2. When the best interest of the child is satisfied by California having jurisdiction       because either no other court has jurisdiction or there has been a       decline to exercise jurisdiction from another court.
    3. When the child is present in       the state, or must be protected by the state due to alleged abuse or       neglect.
        There are several reasons why the UCCJEA exists. First, to discourage      controversy by creating and upholding binding decisions. Second, to allow      jurisdiction of a court to depend on the forum’s connection to the child.      Third, to discourage conflicts between sister states. Fourth, to influence      parents not to abduct or remove the children from their home state.


  1. LEGAL CUSTODY is held by the      parent(s) with the authority to make decisions in all aspects of the      child(ren)’s life. This includes but is not limited to: religion, welfare,      and health. Generally, parties have joint legal custody meaning      that both parents have equal authority over their child(ren).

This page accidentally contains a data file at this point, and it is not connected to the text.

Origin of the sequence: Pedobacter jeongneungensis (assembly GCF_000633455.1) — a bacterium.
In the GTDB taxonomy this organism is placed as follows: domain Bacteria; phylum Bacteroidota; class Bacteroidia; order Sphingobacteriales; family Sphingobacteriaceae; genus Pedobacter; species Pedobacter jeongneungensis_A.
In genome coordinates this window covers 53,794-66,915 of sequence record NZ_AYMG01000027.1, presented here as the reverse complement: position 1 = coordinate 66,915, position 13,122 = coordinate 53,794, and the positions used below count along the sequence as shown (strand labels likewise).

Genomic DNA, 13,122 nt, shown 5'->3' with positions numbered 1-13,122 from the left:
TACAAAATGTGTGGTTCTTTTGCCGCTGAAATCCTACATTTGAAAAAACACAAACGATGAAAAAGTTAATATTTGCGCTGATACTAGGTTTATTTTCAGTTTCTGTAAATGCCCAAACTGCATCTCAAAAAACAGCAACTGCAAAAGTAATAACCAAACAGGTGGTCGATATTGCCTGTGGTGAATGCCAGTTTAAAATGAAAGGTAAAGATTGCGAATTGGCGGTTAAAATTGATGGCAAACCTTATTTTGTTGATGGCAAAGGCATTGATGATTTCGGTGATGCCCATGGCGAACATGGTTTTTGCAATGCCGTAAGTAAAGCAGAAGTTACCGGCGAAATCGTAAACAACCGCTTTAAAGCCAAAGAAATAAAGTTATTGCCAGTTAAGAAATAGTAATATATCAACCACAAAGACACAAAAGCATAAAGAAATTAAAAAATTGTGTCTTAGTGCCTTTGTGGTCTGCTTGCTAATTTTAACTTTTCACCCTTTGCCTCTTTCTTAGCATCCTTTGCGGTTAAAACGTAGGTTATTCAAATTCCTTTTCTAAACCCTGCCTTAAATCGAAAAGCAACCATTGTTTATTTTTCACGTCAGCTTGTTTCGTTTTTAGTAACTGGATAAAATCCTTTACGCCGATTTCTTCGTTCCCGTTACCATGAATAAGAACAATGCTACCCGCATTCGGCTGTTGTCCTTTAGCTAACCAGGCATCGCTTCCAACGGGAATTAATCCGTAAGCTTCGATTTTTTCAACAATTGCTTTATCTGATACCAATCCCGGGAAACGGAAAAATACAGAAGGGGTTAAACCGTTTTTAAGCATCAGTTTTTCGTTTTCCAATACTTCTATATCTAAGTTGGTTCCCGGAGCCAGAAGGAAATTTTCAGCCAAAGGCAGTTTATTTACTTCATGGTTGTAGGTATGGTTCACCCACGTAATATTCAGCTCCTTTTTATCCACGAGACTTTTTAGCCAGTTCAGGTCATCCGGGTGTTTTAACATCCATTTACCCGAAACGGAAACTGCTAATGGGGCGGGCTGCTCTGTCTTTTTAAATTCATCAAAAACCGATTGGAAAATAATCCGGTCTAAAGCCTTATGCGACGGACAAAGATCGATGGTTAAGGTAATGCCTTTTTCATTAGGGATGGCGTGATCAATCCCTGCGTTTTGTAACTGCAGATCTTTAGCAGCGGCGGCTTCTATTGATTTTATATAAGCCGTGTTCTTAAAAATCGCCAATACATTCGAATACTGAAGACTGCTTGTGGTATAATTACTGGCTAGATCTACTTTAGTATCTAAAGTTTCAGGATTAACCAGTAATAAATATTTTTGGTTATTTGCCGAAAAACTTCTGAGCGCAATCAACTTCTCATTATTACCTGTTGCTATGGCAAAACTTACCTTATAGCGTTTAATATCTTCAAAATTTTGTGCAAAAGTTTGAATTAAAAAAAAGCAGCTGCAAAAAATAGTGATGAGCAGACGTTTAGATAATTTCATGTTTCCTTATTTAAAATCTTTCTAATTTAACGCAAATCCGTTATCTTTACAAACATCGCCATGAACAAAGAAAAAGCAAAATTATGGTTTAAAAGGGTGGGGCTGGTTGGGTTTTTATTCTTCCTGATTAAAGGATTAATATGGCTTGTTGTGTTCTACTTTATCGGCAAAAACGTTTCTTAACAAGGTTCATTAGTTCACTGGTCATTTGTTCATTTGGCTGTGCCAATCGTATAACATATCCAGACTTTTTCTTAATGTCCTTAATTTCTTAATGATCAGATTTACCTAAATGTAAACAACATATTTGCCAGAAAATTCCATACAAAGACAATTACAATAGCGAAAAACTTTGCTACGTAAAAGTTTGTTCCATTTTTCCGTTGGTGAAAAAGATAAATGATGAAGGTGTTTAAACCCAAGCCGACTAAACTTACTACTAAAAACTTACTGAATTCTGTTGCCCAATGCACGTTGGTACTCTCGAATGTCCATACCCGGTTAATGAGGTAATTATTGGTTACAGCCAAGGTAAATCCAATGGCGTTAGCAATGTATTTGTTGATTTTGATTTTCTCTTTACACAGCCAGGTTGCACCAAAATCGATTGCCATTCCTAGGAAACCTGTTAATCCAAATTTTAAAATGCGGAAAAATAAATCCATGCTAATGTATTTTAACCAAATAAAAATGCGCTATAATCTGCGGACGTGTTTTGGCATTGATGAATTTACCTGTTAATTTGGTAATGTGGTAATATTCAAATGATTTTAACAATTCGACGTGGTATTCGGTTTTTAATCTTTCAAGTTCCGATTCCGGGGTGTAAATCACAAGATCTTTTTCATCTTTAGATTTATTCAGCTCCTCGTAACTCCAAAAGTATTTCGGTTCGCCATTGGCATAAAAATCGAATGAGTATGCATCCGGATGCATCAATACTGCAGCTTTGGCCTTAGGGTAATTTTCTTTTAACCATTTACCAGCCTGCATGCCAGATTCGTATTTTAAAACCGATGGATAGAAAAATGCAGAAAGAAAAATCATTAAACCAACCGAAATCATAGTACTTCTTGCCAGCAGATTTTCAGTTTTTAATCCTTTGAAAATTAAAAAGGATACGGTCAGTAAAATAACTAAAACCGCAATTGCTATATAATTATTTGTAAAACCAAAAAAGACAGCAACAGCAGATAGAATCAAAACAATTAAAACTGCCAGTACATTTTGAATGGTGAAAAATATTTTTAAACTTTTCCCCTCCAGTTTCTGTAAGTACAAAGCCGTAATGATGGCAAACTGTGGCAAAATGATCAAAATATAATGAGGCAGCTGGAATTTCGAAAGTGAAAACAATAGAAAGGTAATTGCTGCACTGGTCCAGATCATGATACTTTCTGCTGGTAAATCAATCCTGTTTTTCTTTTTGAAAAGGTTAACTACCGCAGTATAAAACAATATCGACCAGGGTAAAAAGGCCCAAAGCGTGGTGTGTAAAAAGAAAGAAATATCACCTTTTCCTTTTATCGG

2. PHYSICAL CUSTODY is held by the      parent(s), or guardian(s) who the child physically resides with. Joint physical custody means that both parents have significant periods      of physical custody, regardless of disproportionate time      allocations. Sole      physical custody means that only one      parent has most of the responsibilities of raising the child.


Custody litigation is often time consuming due to parties determining if one party or the other is at “fault”. A party’s words, relationship with the child(ren), letters, school attendance and discipline, may be reviewed by a court. Such a process involves an attorney preparing the client on how to correspond with the opposing party, mediators, evaluator, children, and the judge. An attorney may also speak to witnesses and prepare Declarations. Sometimes a psychological evaluation is recommended, which may be expensive.


Court’s have jurisdiction over custody/visitation rights of the child’s non-biological/non-adoptive parent. The court does take into consideration the current “parental” relationship with the non-biological/non-adoptive parent. Courts have found under the doctrine of equitable estoppel an obligation to child support when domestic partners actively participate in causing the children to become part of the family (for example by arranging for artificial insemination of a partner), and holding the child out as their own. Elisa B. v. Superior Court (2005) 37 Cal. 4th 108.